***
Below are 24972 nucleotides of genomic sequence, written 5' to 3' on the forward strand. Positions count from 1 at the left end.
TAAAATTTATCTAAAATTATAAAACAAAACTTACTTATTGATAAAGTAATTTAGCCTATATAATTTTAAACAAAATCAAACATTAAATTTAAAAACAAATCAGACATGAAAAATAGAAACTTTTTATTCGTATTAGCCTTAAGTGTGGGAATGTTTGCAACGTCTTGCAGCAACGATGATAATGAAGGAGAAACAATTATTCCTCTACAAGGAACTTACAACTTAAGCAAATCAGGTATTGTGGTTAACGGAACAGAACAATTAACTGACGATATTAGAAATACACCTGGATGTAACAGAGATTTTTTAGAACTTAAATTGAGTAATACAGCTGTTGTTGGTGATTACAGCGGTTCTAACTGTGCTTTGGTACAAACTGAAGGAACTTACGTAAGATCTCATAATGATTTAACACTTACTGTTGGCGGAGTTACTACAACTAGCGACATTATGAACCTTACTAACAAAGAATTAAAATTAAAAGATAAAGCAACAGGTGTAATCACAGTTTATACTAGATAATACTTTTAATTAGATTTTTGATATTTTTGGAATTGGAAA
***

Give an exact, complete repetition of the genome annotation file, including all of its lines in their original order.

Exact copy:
Below are 24972 nucleotides of genomic sequence, written 5' to 3' on the forward strand. Positions count from 1 at the left end.
TAAAATTTATCTAAAATTATAAAACAAAACTTACTTATTGATAAAGTAATTTAGCCTATATAATTTTAAACAAAATCAAACATTAAATTTAAAAACAAATCAGACATGAAAAATAGAAACTTTTTATTCGTATTAGCCTTAAGTGTGGGAATGTTTGCAACGTCTTGCAGCAACGATGATAATGAAGGAGAAACAATTATTCCTCTACAAGGAACTTACAACTTAAGCAAATCAGGTATTGTGGTTAACGGAACAGAACAATTAACTGACGATATTAGAAATACACCTGGATGTAACAGAGATTTTTTAGAACTTAAATTGAGTAATACAGCTGTTGTTGGTGATTACAGCGGTTCTAACTGTGCTTTGGTACAAACTGAAGGAACTTACGTAAGATCTCATAATGATTTAACACTTACTGTTGGCGGAGTTACTACAACTAGCGACATTATGAACCTTACTAACAAAGAATTAAAATTAAAAGATAAAGCAACAGGTGTAATCACAGTTTATACTAGATAATACTTTTAATTAGATTTTTGATATTTTTGGAATTGGAAA